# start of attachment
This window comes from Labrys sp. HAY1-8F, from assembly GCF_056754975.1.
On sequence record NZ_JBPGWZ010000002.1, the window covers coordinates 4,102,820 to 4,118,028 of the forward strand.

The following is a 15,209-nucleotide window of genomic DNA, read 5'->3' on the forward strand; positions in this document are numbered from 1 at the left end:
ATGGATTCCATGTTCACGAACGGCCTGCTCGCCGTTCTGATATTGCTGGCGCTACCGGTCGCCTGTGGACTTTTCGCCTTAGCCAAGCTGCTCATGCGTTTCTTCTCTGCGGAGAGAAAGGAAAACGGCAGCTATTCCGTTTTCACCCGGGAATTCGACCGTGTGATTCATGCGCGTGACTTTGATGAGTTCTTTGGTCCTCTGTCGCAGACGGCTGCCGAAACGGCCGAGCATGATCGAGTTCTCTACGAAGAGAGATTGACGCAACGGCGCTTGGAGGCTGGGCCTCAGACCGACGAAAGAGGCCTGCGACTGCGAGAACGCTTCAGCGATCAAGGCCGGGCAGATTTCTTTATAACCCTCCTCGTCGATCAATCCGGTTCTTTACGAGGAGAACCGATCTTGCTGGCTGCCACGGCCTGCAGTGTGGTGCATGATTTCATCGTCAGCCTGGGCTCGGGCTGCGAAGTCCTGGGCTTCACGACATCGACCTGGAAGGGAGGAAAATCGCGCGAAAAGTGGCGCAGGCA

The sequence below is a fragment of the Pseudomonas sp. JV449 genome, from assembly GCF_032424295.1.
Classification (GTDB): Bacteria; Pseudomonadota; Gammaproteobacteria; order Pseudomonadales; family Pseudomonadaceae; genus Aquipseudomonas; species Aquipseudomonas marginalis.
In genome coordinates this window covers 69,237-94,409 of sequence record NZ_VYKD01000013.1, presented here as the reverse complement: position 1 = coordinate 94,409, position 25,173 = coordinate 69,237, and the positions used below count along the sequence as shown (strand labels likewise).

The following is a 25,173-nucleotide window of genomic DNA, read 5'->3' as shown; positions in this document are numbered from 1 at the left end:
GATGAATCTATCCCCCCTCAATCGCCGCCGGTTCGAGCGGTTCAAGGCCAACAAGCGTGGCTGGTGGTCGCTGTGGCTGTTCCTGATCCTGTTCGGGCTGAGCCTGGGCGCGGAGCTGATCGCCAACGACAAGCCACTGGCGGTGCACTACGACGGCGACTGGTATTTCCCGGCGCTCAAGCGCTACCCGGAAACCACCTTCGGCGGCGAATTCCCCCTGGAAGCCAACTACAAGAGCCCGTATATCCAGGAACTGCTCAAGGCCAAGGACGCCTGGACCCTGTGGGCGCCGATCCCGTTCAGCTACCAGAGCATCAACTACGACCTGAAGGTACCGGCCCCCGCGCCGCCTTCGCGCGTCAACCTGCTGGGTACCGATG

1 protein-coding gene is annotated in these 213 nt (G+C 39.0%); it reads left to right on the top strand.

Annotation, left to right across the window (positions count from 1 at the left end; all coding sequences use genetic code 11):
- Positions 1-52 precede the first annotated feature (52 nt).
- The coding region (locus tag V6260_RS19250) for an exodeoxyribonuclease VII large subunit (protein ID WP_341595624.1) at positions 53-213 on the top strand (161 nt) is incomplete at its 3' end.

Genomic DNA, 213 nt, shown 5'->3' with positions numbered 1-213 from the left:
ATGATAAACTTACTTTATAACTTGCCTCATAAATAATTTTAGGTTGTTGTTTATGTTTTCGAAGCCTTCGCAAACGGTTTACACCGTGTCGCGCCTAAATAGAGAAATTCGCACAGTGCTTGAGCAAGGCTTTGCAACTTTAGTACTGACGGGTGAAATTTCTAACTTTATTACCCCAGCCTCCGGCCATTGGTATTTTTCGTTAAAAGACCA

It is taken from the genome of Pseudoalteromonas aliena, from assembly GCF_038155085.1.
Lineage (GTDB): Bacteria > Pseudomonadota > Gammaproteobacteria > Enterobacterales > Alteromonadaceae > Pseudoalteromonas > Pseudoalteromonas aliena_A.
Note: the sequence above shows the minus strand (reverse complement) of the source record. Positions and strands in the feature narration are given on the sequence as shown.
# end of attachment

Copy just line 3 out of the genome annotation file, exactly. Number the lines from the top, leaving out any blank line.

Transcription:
The following is a 15,209-nucleotide window of genomic DNA, read 5'->3' on the forward strand; positions in this document are numbered from 1 at the left end: